Epigrams on Atomism

  • Book XI - Convivial and Satirical Epigrams

    No. 50 - Automedon


    Quote

    "Blest is he first who owes naught to anyone, next he who never married, and thirdly he who is childless. But if a man be mad enough to marry, it is a blessing for him if he buries his wife at once after getting a handsome dowry. Knowing this, be wise, and leave Epicurus to enquire in vain where is the void and what are the atoms."

    Translated W. R. Paton



  • Book XI - Convivial and Satirical Epigrams

    No. 93 - Lucilius


    Quote

    "Lean Marcus once made a hole with his head in one of Epicurus' atoms and went through the middle of it."


    Translated W. R. Paton



  • Book XI - Convivial and Satirical Epigrams

    No. 103 - Lucilius


    Quote

    Epicurus wrote that all the world consisted of atoms, thinking, Alcimus, that an atom was the most minute thing. But if Diophantus had existed then he would have written that it consisted of Diophantus, who is much more minute than the atoms. Or he would have written that other things were composed of atoms, but the atoms themselves, Alcimus, of Diophantus.


    Translated W. R. Paton



  • Book XI - Convivial and Satirical Epigrams

    No. 249 - Lucilius


    Quote

    "Menophanes bought a field, and from hunger hanged himself on another man's oak. When he was dead they had no earth to throw over him from above, but he was buried for payment in the ground of one of his neighbors. If Epicurus had known of Menophanes' field he would have said that everything is full of fields, not of atoms."


    Translated W. R. Paton



  • Apart from being merely ironic and satirical, I can think of one fact in connection with Menophanes' proverbially tiny field. The Ancient Greeks did not use primogeniture where the eldest son is awarded the estate. Instead they divided the land among all of the heirs. As the generations went by, each parcel was subdivided again and again with every successive death in the family, until they became so small as to be entirely unusable. The Greek solution to this problem was to pack a bunch of smallholders onto a ship and send them off to start a colony on empty land somewhere.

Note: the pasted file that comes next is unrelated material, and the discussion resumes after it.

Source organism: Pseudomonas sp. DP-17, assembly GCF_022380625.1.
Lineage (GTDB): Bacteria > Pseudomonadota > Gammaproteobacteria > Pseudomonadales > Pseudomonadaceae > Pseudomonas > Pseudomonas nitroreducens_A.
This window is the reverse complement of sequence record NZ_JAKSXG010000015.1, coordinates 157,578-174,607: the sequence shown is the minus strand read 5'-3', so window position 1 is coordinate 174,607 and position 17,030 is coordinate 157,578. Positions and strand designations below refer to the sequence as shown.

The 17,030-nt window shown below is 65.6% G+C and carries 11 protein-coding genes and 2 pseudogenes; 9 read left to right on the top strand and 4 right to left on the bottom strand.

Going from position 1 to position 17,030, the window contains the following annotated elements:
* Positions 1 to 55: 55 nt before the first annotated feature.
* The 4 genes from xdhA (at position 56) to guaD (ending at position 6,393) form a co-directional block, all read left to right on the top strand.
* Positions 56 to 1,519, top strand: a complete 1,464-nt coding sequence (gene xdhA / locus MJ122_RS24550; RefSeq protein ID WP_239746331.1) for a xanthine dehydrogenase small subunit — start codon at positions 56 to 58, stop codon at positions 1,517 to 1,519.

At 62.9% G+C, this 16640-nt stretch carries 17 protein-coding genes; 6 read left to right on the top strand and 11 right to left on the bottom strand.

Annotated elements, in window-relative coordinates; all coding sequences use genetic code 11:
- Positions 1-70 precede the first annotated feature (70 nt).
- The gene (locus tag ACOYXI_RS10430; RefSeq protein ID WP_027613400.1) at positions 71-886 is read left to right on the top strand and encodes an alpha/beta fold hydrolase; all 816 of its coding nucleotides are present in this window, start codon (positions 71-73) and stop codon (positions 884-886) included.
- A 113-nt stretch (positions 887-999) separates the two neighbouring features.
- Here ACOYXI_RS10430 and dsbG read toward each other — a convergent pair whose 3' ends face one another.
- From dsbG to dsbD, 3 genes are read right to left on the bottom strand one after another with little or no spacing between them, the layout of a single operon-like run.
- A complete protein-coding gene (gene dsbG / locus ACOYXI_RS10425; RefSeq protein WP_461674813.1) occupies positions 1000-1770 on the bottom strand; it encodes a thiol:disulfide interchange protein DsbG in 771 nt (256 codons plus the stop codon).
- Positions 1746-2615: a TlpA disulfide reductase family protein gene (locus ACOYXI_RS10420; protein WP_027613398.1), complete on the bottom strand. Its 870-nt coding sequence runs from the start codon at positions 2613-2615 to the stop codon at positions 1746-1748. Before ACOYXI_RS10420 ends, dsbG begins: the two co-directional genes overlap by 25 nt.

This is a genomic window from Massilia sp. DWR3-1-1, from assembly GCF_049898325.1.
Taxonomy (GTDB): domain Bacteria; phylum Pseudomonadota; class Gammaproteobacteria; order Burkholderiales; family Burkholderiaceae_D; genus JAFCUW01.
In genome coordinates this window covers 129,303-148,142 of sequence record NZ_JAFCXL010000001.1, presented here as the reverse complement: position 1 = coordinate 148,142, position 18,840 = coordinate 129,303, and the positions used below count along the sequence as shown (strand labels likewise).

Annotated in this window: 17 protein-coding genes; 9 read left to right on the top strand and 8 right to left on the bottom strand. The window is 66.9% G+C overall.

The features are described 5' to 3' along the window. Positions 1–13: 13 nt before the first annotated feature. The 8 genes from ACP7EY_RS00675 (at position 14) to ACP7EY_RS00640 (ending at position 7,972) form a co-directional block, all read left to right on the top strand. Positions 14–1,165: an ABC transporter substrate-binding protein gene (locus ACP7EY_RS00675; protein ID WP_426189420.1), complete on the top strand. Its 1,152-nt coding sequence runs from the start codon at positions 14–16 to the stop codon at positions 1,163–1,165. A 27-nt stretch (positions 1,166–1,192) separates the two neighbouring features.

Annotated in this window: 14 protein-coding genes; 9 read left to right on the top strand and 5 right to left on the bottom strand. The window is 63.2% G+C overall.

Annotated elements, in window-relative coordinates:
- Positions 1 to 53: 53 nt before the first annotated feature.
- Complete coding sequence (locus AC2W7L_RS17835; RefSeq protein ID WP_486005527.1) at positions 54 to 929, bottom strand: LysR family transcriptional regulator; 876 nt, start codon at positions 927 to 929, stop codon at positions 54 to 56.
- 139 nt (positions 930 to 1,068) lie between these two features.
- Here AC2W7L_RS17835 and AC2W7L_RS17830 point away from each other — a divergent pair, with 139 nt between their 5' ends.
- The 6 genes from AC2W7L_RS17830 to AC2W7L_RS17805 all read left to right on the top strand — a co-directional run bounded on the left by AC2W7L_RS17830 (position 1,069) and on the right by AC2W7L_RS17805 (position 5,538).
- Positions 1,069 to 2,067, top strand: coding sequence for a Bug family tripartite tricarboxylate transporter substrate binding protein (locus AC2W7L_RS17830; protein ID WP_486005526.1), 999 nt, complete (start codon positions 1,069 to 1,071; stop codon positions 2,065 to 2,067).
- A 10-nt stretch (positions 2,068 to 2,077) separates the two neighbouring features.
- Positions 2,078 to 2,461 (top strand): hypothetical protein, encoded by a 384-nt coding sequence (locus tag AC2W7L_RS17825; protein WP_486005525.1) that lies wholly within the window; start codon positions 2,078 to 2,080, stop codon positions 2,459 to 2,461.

This was, in fact, the fate of Neocles and his family. Neocles was born in Gargettos seven miles outside of Athens, but was sent to the island of Samos where a colony was founded.


    But I wouldn't read too much into any of these! Lucilius has dozens like these two, where he satirizes people's stature and appearance.

  • While I don't endorse the overall sentiment in any way (for the record), I find it interesting that "blest" is used to translate the first word Ευδαίμων Eudaimōn (i.e., Eudaimonia).

  • Quote

    While I don't endorse the overall sentiment in any way

    Ha! Certainly not. A lot of these epigrammatists were very sour. I'll start posting Palladas next week. He has a few good ones but most of his are even worse than this.

  • Also for the record, by the words "enquire in vain" I'm inferring that Automedon was being dismissive of Epicurus and his philosophy.

  • Yes it seems like the majority of these are anti Epicurean but that does not mean they aren't valuable. Maybe we need a warning in the first post or the thread